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Twenty-year Home-range Dynamics
of a White-tailed Deer Matriline


Research and management of white-tailed deer (Odocoileus virginianus) have focused primarily on the relationship between habitat and physiological condition and their contribution to reproduction (Halls 1984). That living space and habitat availability could be constrained by such factors as social and genetic relationships to neighbors has been little studied (Miller 1974; Staines 1974).

However, female white-tailed deer live in multigeneration matriarchies (Townsend and Smith 1933; Palmer 1951; Severinghaus and Cheatum 1956; Hawkins and Klimstra 1970), which potentially leads to resource competition among relatives and nonrelatives alike. Nixon et al. (1991) found yearling daughters sharing home ranges with their mothers throughout life, and related females with 100% home-range overlap successfully raising fawns but never being radiolocated together during the fawn-rearing period. Ozoga et al. (1982), studying an enclosed herd, also documented spatial exclusion among related females during fawning. Both studies confirmed what has long been regarded as typical behavior by maternal females, social and spatial seclusion in the presence of their newborn fawns (Townsend and Smith 1933; Palmer 1951; Hirth 1977). These studies examined spatial dynamics between mothers and various-aged daughters for up to 4 years.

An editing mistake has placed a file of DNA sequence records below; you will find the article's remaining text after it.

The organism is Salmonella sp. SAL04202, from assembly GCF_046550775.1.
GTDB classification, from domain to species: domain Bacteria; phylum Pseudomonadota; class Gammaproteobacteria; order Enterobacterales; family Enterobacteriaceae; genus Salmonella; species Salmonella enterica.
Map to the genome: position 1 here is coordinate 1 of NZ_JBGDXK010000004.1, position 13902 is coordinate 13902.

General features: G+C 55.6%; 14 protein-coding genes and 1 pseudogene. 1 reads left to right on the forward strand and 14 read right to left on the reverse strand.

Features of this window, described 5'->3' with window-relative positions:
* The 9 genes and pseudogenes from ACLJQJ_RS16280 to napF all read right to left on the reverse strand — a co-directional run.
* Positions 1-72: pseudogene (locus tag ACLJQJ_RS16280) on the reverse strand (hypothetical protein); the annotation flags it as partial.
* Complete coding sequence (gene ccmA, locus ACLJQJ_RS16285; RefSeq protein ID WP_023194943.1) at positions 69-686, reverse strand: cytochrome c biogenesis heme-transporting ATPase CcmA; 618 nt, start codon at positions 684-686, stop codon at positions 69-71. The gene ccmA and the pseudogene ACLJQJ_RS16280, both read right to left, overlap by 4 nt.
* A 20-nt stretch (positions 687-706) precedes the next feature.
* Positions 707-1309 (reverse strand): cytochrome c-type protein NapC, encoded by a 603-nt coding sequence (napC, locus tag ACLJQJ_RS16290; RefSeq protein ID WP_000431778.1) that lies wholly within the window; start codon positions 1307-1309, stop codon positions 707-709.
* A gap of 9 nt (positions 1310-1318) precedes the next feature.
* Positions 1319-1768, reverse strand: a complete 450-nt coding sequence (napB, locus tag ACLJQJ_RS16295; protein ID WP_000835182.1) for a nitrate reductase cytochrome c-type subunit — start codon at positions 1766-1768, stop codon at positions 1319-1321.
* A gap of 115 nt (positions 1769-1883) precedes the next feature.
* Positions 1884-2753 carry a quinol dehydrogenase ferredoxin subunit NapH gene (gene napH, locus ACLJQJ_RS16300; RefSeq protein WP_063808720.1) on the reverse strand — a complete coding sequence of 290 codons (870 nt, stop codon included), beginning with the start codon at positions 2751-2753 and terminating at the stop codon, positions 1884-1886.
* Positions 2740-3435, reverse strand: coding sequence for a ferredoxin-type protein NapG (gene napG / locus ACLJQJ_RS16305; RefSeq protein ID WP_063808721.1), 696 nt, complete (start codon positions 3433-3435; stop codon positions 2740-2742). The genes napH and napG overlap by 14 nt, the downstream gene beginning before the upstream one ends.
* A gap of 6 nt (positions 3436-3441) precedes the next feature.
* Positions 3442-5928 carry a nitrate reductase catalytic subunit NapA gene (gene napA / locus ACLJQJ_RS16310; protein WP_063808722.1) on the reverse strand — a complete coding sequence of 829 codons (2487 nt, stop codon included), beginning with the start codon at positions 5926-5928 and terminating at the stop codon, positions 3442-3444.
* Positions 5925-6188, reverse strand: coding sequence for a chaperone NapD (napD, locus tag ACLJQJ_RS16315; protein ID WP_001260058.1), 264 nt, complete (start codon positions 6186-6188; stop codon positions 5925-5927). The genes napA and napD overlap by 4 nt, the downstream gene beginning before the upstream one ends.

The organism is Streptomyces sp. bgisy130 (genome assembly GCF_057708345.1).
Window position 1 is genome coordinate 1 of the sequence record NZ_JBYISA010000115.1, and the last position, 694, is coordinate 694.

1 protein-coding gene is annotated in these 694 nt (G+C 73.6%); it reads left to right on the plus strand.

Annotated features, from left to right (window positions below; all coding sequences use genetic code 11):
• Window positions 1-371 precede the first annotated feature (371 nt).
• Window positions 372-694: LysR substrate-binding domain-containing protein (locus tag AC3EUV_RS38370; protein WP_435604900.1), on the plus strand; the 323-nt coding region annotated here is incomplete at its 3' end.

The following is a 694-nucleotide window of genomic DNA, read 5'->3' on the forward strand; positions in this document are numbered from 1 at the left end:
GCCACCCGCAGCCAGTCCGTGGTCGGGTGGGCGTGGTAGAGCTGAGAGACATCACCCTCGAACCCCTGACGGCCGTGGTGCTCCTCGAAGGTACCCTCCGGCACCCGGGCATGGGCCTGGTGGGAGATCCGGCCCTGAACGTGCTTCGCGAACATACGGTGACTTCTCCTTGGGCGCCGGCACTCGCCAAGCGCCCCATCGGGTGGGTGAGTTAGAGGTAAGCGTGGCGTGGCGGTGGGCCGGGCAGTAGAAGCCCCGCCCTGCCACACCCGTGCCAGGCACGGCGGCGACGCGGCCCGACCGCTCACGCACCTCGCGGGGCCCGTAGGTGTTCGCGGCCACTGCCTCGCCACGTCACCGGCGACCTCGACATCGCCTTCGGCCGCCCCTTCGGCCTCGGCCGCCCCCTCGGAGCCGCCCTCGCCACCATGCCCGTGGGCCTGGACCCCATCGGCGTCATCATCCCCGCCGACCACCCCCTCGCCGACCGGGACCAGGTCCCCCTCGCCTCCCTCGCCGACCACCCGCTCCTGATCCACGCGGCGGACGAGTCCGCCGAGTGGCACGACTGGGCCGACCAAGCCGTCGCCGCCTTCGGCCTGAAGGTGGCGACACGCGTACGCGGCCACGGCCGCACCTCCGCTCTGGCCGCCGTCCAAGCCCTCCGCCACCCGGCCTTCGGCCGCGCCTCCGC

A recent model of home-range dynamics of white-tailed deer proposes that populations expand spatially through slow incremental proliferation by progeny from matriarchal core ranges (Porter et al. 1991). The accuracy of such modeling depends upon a knowledge of long-term home-range dynamics of matriarchal units, including several generations. However, these dynamics and their effects on potential range extension remain largely unknown.

We report here the home-range dynamics of one multigeneration matriarchy comprising six females over a 20-year period and further evaluate these dynamics in the context of the white-tailed deer's range extension, based on our knowledge of deer dispersal (Hawkins and Klimstra 1970; Tierson et al. 1985; Dusek et al. 1989; Nelson 1993).

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